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Michal and Renata Hornstein: the incredible story of 2 Concordia honorands

The philanthropists have lived an extraordinary life
June 4, 2014
By Lucas Wisenthal

Michal and Renata Hornstein Concordia honorands Michal and Renata Hornstein have devoted their lives to philanthropy. | Photo courtesy of the Montreal Museum of Fine Arts


In the midst of the Second World War, Michal Hornstein, a native of Poland, was forced onto a train. Like more than one million other European Jews, he was destined for Auschwitz.

Before the train reached the notorious concentration camp, though, Hornstein jumped from its side. He spent the rest of the war — which claimed the lives of innumerable of his family members and friends — hiding from the Nazis in the forests of Czechoslovakia and Budapest before decamping for Bratislava.

“It was one of several incredibly close calls he had during the war,” says his daughter, Sari Hornstein.

In Bratislava, he met Renata Witelson, another Polish Jew fleeing Nazi persecution. Witelson had spent much of the war in hiding — in the Warsaw ghetto, in a convent, with a Polish family and in safe houses. It was in one of those safe houses that the couple met. In 1946, they were married in Rome. By 1951, at the encouragement of the Canadian ambassador to Italy, whom they had befriended, they had relocated to Montreal.

In the decades that followed, Michal went on to great success in real estate, developing residential and commercial properties through his company, Federal Construction Ltd. Yet while the Hornsteins appreciated all they had, they felt obliged to share it with the city and country that welcomed them. They gave — and continue to give — to a wide range of institutions that include the Montreal Museum of Fine Arts (MMFA), the Cedars Cancer Institute, the Montreal General Hospital and Concordia University.

“Everywhere they went — a hospital, a museum, wherever — they made connections with people,” Sari Hornstein says. “They felt it was their responsibility to give back.”

On Wednesday, June 11, at the John Molson School of Business’ spring convocation ceremony, Concordia will confer upon Michal and Renata Hornstein honorary doctorates in recognition of their lifetime of philanthropy.

“It’s a well-deserved honour,” says Hilliard Goldfarb, associate chief curator of the MMFA and a long-time friend. “Their largesse spans all walks of life in Montreal.”

As Hilliard explains, when the Hornsteins lived in Rome they developed an appreciation for art, which, as the years progressed, transformed into a world-class collection of works by Dutch, Flemish and Italian masters including Rubens, van Goyen, di Paolo and more.

Though they had already given to the MMFA — where Michal has served on the board of trustees since 1970 — in 2012 they donated approximately 70 Old Master paintings, valued at about $75 million, to the museum.

“What they went through during the Holocaust made them strong but also bred in them a desire to do good and be grateful for what they were granted later, during their lives in Rome and Canada,” Goldfarb says.

Renata chronicled her wartime experiences in two self-published volumes of narrative poetry — A Tumultuous Journey: Horror, Hope and Happiness (2008) and From Precipice to Paradise — And Candid Thoughts (2012).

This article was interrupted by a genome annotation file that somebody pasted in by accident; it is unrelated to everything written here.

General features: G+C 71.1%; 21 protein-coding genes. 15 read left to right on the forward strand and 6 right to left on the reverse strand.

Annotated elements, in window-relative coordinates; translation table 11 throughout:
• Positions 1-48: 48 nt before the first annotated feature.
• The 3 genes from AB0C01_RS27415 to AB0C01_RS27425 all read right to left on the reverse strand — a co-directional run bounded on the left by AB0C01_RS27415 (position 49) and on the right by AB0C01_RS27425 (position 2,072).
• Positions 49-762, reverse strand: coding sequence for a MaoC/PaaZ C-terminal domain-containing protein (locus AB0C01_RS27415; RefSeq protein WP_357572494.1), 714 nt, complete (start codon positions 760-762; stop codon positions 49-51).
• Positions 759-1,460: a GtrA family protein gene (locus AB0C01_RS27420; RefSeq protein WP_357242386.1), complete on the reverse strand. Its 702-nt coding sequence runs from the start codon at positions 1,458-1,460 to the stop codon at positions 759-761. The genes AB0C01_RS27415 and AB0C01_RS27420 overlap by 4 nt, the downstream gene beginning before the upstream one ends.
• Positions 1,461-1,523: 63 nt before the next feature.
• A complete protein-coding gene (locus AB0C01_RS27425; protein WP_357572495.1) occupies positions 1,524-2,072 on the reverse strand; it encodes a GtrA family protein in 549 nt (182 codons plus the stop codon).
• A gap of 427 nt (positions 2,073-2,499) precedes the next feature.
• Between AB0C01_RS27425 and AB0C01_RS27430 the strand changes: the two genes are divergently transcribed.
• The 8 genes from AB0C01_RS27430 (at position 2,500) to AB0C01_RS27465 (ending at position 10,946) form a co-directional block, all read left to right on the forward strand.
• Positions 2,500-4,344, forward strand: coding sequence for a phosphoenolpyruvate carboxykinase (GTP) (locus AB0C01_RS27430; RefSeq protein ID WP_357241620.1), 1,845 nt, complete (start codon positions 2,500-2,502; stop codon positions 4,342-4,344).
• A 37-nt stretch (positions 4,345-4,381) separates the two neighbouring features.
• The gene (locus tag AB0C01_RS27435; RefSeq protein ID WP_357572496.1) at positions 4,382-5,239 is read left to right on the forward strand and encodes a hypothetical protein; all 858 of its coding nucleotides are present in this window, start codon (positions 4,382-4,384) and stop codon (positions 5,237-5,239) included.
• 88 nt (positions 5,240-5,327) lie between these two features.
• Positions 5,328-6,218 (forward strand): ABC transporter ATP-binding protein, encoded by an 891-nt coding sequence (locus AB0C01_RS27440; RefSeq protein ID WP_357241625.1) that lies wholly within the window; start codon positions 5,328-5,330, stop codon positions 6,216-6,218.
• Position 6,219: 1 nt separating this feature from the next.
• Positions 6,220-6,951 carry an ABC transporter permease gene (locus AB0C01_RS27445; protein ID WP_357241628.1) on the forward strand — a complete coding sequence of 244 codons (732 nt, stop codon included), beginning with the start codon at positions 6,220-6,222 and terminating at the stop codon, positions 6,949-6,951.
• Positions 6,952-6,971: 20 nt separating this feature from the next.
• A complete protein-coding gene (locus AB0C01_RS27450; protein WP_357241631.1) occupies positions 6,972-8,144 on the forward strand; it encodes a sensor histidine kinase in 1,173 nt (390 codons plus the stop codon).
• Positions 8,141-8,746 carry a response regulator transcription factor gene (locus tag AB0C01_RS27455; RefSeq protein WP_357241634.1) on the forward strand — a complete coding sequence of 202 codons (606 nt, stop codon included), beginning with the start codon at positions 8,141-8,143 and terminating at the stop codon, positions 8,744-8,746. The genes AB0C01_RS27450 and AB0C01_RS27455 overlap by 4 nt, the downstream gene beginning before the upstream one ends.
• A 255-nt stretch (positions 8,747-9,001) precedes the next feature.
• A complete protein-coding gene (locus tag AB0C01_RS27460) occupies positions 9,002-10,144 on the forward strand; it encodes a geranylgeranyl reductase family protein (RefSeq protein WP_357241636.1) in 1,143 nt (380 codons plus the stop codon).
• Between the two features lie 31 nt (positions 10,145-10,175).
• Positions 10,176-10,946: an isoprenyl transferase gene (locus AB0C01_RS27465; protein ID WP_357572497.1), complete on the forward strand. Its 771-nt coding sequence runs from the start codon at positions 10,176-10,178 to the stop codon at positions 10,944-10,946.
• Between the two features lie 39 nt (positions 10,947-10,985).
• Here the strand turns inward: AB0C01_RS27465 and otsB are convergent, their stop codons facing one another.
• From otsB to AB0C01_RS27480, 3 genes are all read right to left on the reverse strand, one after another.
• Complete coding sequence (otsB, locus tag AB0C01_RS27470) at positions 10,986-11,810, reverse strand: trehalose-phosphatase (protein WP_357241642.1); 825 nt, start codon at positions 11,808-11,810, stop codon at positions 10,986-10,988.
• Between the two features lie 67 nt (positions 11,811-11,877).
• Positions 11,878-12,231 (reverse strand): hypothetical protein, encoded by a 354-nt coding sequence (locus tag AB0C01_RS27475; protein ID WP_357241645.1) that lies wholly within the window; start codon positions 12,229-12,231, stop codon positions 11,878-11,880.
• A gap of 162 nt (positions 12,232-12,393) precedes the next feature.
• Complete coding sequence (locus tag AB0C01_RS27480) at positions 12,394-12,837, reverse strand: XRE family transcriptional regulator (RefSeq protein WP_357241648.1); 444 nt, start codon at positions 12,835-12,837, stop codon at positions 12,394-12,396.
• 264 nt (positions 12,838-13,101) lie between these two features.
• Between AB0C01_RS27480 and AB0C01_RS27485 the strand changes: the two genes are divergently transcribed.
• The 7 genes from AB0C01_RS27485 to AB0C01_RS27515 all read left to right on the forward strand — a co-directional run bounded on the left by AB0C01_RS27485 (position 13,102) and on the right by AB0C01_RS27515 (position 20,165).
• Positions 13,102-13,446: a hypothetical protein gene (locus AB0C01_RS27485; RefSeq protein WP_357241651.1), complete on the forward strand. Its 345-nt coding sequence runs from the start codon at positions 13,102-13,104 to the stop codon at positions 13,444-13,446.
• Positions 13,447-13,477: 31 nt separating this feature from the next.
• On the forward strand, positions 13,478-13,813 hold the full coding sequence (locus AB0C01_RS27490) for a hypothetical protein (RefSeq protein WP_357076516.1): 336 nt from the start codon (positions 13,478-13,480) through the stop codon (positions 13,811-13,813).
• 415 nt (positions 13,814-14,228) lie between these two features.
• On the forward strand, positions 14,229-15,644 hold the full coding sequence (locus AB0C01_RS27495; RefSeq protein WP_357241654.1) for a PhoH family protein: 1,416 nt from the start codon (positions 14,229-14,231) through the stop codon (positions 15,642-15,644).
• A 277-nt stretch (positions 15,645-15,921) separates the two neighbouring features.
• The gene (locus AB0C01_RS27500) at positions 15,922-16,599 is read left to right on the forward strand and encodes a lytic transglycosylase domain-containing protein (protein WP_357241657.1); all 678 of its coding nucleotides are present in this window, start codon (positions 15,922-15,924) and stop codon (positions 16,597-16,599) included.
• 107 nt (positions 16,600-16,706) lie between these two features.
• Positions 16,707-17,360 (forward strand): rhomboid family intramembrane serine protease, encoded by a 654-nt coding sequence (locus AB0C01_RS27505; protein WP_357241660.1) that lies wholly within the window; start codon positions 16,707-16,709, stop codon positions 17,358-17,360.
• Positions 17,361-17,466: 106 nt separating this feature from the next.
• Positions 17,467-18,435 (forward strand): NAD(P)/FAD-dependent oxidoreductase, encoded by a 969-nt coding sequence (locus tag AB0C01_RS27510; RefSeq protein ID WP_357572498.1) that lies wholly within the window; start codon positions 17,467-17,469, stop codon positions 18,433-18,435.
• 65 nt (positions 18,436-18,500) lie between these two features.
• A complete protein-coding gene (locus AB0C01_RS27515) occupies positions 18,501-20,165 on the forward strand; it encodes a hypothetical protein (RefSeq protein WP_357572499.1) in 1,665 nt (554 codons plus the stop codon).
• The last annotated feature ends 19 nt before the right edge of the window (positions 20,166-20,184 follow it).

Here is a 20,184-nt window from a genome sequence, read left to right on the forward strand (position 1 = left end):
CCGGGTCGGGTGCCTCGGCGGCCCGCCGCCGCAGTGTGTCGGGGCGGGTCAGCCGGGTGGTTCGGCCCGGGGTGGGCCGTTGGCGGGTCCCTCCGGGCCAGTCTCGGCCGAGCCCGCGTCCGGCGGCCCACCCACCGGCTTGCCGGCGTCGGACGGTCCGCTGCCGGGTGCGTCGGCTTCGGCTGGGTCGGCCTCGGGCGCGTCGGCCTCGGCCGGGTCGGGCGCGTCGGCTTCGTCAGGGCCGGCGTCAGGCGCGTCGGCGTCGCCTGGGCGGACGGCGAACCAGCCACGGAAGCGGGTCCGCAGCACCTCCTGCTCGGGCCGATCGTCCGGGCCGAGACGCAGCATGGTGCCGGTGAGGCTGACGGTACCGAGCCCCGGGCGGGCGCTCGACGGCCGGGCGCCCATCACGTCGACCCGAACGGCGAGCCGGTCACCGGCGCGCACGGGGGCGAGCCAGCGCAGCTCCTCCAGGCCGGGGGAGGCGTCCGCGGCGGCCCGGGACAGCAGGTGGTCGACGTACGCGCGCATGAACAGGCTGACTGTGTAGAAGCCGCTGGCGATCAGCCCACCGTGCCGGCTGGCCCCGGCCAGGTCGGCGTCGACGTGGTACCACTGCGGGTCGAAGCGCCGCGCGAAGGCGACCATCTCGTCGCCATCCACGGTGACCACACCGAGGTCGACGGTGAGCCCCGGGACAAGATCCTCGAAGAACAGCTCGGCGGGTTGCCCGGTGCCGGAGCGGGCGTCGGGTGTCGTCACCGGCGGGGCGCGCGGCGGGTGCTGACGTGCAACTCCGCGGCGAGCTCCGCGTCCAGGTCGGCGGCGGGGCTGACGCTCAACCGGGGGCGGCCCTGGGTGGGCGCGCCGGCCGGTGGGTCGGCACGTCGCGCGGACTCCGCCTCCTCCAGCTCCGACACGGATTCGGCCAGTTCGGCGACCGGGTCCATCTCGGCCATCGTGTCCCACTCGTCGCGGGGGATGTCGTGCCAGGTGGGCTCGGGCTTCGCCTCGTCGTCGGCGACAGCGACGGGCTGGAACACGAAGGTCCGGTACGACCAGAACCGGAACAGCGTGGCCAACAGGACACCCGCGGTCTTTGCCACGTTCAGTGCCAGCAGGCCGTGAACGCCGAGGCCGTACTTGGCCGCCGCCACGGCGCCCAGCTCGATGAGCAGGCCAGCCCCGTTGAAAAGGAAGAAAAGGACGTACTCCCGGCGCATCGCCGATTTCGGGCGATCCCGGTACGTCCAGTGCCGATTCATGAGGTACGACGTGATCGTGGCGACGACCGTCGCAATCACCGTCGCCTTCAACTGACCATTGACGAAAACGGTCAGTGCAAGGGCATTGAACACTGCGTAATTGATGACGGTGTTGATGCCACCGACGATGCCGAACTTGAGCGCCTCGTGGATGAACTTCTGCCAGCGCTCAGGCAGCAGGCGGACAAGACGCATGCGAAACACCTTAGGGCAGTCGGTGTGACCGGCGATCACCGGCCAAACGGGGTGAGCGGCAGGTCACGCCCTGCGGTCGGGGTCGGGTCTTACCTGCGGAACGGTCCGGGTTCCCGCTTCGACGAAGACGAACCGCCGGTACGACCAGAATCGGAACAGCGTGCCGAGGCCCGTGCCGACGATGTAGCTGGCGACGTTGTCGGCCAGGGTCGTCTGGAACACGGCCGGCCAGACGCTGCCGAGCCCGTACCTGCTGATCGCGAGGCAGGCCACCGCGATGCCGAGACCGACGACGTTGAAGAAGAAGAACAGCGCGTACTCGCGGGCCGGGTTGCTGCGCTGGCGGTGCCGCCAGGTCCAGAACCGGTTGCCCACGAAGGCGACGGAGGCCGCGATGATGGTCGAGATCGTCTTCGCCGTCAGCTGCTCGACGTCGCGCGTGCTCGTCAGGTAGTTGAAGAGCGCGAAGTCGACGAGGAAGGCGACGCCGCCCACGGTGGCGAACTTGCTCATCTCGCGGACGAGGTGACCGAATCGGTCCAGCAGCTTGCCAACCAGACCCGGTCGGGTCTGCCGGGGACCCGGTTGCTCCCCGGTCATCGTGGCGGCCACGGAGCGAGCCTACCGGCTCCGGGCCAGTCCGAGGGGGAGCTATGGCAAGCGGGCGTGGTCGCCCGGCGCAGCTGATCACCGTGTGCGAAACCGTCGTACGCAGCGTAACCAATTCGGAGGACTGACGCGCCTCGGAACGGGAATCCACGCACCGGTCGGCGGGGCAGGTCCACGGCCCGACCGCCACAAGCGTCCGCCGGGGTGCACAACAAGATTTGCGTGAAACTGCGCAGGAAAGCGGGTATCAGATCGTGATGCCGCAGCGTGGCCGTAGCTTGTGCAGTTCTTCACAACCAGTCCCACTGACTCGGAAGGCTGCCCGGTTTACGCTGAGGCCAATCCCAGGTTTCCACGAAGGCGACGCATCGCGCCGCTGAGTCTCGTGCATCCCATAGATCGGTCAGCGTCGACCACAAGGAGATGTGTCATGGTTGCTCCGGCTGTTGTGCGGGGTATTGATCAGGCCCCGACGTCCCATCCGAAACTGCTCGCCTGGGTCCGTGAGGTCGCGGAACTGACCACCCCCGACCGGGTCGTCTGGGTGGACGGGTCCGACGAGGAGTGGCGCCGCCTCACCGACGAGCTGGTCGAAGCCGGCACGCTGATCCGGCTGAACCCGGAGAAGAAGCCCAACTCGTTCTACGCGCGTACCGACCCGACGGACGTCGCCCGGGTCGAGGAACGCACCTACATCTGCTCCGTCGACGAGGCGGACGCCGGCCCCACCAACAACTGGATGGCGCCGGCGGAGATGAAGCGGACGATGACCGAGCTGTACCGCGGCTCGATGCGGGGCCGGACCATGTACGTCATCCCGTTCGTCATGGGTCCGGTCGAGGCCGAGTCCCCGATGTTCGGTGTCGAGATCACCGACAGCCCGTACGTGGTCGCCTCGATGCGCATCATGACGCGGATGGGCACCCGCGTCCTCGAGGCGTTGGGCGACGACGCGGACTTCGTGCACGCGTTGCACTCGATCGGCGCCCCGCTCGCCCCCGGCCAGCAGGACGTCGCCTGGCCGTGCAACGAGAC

In addition to being generous benefactors of the arts, the Hornsteins are also steadfast supporters of education. Both of their children hold PhDs — Sari is a Washington, D.C.-based writer and Norbert is a linguistics professor at the University of Maryland. Michal and Renata Hornstein have also long championed Concordia, giving generously to the university, with Michal serving as honorary treasurer of its Campaign for a New Millennium, 1996-99.

In 1998, through a $125,000 gift, they established the Renata Hornstein Graduate Fellowship in Art History, which allows two new students to undertake postgraduate work at Concordia each year.

Among the recent recipients is Marie-Hélène Busque, who received an award of $3,125 last winter. Busque plans to use the funds to travel to Paris, where she will pursue her research on the patrons of high-end fashion houses and the collectors of the goods they produce.

“The funding I received was a huge benefit to my thesis,” Busque says. “By examining the donations to the Palais Galliera fashion museum and the Fondation Pierre Bergé-Yves Saint Laurent, I’ll be able to identify buyers and their collecting patterns.”

As Goldfarb explains, by nurturing research like this, the Hornsteins have found yet another way to support the cultural institutions to which they have devoted their lives.

Michal continues to work out of his Montreal office each day, while Renata has remained committed to the arts, her own included.

“They absolutely adore each other,” Goldfarb says. “Their life is one life.”

Michal and Renata Hornstein will receive their honorary doctorates at the John Molson School of Business’ spring 2014 convocation ceremony on June 11 at 3 p.m. in the Salle Wilfrid-Pelletier at Place des Arts (175 Ste-Catherine St. W.).

Learn about a turning point in six Concordia honorands’ lives,
 and consult the complete Concordia spring 2014 convocation schedule.

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